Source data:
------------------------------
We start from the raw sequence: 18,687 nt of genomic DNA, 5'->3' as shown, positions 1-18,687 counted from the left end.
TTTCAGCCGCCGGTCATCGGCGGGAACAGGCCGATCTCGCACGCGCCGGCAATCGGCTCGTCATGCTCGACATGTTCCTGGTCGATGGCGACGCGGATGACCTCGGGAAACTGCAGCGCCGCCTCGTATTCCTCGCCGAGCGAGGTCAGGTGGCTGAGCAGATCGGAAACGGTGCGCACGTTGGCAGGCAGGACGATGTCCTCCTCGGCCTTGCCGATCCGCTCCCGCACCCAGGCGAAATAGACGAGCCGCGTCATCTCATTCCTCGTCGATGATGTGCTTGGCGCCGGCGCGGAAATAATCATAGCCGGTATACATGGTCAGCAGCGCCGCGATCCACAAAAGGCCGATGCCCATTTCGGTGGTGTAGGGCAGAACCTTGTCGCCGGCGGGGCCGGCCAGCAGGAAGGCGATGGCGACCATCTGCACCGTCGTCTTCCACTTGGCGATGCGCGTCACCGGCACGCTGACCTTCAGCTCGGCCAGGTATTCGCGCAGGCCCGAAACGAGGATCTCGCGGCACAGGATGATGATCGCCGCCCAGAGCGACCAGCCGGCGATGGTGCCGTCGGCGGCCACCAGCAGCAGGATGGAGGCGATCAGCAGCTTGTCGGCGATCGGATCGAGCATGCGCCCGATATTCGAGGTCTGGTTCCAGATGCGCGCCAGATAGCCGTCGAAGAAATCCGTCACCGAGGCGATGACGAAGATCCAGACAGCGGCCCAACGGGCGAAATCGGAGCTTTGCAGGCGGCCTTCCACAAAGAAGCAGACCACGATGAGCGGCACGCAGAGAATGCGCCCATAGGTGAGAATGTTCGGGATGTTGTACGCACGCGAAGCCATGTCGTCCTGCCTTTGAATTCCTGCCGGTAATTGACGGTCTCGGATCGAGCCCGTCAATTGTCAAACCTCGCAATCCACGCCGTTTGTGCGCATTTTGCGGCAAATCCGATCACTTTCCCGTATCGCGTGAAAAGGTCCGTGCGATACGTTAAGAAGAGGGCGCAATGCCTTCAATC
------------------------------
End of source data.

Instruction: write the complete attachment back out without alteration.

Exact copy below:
We start from the raw sequence: 18,687 nt of genomic DNA, 5'->3' as shown, positions 1-18,687 counted from the left end.
TTTCAGCCGCCGGTCATCGGCGGGAACAGGCCGATCTCGCACGCGCCGGCAATCGGCTCGTCATGCTCGACATGTTCCTGGTCGATGGCGACGCGGATGACCTCGGGAAACTGCAGCGCCGCCTCGTATTCCTCGCCGAGCGAGGTCAGGTGGCTGAGCAGATCGGAAACGGTGCGCACGTTGGCAGGCAGGACGATGTCCTCCTCGGCCTTGCCGATCCGCTCCCGCACCCAGGCGAAATAGACGAGCCGCGTCATCTCATTCCTCGTCGATGATGTGCTTGGCGCCGGCGCGGAAATAATCATAGCCGGTATACATGGTCAGCAGCGCCGCGATCCACAAAAGGCCGATGCCCATTTCGGTGGTGTAGGGCAGAACCTTGTCGCCGGCGGGGCCGGCCAGCAGGAAGGCGATGGCGACCATCTGCACCGTCGTCTTCCACTTGGCGATGCGCGTCACCGGCACGCTGACCTTCAGCTCGGCCAGGTATTCGCGCAGGCCCGAAACGAGGATCTCGCGGCACAGGATGATGATCGCCGCCCAGAGCGACCAGCCGGCGATGGTGCCGTCGGCGGCCACCAGCAGCAGGATGGAGGCGATCAGCAGCTTGTCGGCGATCGGATCGAGCATGCGCCCGATATTCGAGGTCTGGTTCCAGATGCGCGCCAGATAGCCGTCGAAGAAATCCGTCACCGAGGCGATGACGAAGATCCAGACAGCGGCCCAACGGGCGAAATCGGAGCTTTGCAGGCGGCCTTCCACAAAGAAGCAGACCACGATGAGCGGCACGCAGAGAATGCGCCCATAGGTGAGAATGTTCGGGATGTTGTACGCACGCGAAGCCATGTCGTCCTGCCTTTGAATTCCTGCCGGTAATTGACGGTCTCGGATCGAGCCCGTCAATTGTCAAACCTCGCAATCCACGCCGTTTGTGCGCATTTTGCGGCAAATCCGATCACTTTCCCGTATCGCGTGAAAAGGTCCGTGCGATACGTTAAGAAGAGGGCGCAATGCCTTCAATC